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(By Pan Chao, from Nancy Lee Swann’s Foremost Women Scholars in China, ( NY: Russell & Russell, 1968, pp. 82-60; abridged Copyright 1932 by Princeton University Library. Reprinted by permission.)

Editor’s Introduction:
The story of Meng Hsiang-ying frequently refers to the “old rules.” Let us go to an early source of those rules, the famous “Lessons for Women,” by Pan Chao, who is sometimes called the most famous woman scholar in China. She wrote the “lessons” for her daughters in the first century A.D. They were based on the customs and values handed down through the centuries, and for nearly two thousand years they continued to be the standard for proper conduct for every young lady. As you read them, try to imagine what a similar essay called “Rules for Men” might prescribe.

HUMILITYOn the third day after the birth of a girl, the ancients observed three customs: (1) to place the baby below the bed; (2) to give her a potsherd with which to play; and (3) to announce her birth to the ancestors by an offering. Now, to lay the baby below the bed plainly indicated that she was lowly and weak and should regard it as her primary duty to humble herself before others. To give her potsherd with which to play signified she should practice labor and consider it her primary duty to be industrious. To announce her birth before her ancestors clearly meant that she ought to esteem as her primary duty the continuation of the observance of worship in the home.

These three ancient customs epitomize a woman’s ordinary way of life and the teachings of the traditional ceremonial rites and regulations. Let a woman modestly yield to others; let her respect others; let her put others first, herself last. Should she do something good, let her not mention it; should she do something bad, let her not deny it. Let her bear disgrace; let her even endure when others speak or do evil to her. Always let her seem to tremble and to fear. Then she may be said to humble herself before others.

Let a woman retire late to bed, but rise early to duties; let her not dread tasks by day or by night. Let her not refuse to perform domestic duties whether easy or difficult. That which must be done, let her finish it quickly, tidily and systematically. Then she may be said to be industrious.

Let a woman be correct in manner and upright in character in order to serve her husband. Let her live in purity and quietness [of spirit] and attend to her own affairs. Let her love not gossip and silly laughter. Let her cleanse and purify and arrange in order the wine and food for the offerings to the ancestors. Then she be said to continue ancestral worship.

No woman who observes these three [fundamentals of life] has ever had a bad reputation or fallen into disgrace. If a woman fails to observe them, how can her name be honored; how can she but bring disgrace upon herself.


If a husband does not control his wife, then the rules of conduct manifesting his authority are abandoned and broken. If a wife does not serve her husband, then the proper relationship [between men and women] and the natural order of things are neglected and destroyed.


If a husband and wife have the habit of staying together, never leaving one another and following each other around within the limited space of their own rooms, then they will lust after and take liberties with one another. From such action improper language will arise between the two. One of licentiousness will be born a heart of disrespect to the husband. Such a result comes from not knowing that one should stay in one’s proper place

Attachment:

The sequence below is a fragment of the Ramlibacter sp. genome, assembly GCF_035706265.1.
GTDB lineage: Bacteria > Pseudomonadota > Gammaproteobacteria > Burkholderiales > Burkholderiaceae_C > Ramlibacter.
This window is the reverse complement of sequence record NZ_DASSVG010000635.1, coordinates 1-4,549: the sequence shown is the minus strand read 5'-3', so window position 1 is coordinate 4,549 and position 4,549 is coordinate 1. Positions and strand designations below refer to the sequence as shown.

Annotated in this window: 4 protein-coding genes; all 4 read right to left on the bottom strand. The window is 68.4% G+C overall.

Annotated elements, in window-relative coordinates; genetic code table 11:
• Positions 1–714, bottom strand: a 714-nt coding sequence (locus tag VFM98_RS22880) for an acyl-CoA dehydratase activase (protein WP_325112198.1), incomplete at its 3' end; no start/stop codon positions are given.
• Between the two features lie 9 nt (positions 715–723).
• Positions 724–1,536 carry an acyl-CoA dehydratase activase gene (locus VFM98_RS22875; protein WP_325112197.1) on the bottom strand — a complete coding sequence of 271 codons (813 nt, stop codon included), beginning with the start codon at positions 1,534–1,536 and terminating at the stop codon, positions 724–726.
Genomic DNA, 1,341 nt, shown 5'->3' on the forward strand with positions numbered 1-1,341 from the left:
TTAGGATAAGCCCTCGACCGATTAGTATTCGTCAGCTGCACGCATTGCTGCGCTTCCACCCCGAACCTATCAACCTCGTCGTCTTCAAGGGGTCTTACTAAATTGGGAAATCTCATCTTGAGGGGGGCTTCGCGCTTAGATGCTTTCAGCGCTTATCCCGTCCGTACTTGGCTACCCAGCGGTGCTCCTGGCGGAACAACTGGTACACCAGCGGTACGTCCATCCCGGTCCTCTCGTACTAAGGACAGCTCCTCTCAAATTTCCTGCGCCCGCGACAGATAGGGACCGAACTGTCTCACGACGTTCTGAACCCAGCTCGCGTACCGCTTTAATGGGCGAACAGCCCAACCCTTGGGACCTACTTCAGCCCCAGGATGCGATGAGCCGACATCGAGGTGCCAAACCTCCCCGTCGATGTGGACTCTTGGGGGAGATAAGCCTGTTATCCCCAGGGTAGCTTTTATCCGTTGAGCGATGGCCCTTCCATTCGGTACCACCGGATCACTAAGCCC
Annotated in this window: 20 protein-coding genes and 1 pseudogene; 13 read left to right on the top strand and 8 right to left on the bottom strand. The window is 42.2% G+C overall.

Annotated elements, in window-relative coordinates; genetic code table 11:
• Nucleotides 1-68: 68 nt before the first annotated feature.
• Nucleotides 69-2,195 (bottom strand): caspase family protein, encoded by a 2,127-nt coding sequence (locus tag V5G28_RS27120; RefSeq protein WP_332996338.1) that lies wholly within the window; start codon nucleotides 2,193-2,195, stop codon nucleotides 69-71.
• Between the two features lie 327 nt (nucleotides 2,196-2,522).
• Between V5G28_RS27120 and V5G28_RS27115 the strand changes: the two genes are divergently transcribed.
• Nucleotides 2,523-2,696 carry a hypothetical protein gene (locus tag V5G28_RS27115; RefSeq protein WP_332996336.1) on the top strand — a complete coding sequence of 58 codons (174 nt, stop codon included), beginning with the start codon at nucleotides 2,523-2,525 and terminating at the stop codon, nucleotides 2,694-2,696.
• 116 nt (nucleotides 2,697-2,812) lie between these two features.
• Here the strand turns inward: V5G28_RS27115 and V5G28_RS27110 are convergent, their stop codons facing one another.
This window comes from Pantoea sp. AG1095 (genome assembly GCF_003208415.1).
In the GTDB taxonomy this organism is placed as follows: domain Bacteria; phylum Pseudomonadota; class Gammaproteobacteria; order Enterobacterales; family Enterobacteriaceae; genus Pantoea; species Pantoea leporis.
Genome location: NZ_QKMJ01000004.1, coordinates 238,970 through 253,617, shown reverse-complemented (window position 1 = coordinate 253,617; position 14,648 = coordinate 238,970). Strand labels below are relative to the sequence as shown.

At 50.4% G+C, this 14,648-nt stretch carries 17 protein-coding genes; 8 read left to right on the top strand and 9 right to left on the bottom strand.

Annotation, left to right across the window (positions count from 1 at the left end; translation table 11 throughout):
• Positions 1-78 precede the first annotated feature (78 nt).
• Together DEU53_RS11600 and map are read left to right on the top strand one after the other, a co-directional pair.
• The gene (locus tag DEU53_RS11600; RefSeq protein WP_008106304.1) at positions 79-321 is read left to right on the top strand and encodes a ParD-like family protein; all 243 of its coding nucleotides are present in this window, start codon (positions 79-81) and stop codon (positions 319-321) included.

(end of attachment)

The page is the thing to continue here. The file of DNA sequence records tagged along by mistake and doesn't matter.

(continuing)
A woman [ought to] have four qualifications: (1) womanly virtue; (2) womanly words; (3) womanly bearing; and (4) womanly work

To guard carefully her chastity; to control her behavior; in every motion to exhibit modesty; and to model each act on the best usage – this is womanly virtue.

To choose her words with care; to avoid vulgar language; to speak at appropriate times; and not to weary other [with much conversation] may be called the characteristic of womanly words.

To wash and scrub filth away; to keep clothes and ornaments fresh and clean; to wash the head and bathe the body regularly, and to keep the person free from disgraceful filth may be called the characteristics of womanly bearing.

With wholehearted devotion to sew and weave; to love not gossip and silly laughter; in cleanliness and order [to prepare] the wine and food for serving guests may be called the characteristics of womanly work.

These four qualifications characterize the greatest virtue of a woman. No woman can afford to be without them. In fact they are very easy to posses if a woman only treasure them in her heart. The ancients had a saying: “Is love far off? If I desire love, then love is at hand!” So can be said of these qualifications.


Now in the “Rites” is written the principal that a husband marries again, but there is no Canon that authorizes a woman to be married the second time. Therefore it is said of husbands as of Heaven, that as certainly as people cannot run away from Heaven, so surely a wife cannot leave [a husband’s home]

The ancient book “A Pattern for Women” says: “To obtain the love of one man is the crown of a woman’s life: to lose the love one man is to miss the aim in woman’s life.”


Whenever the mother-in-law says, “Do not do that,” and if what she says is right, unquestionably the daughter-in-law obeys. Whenever the mother-in-law says, “do that,” even if what she says is wrong, still the daughter-in-law submits unfailingly to the command.

Let a woman not act contrary to the wishes and the opinions of parents-in-law about right and wrong; let her not dispute with them what is straight and what is crooked.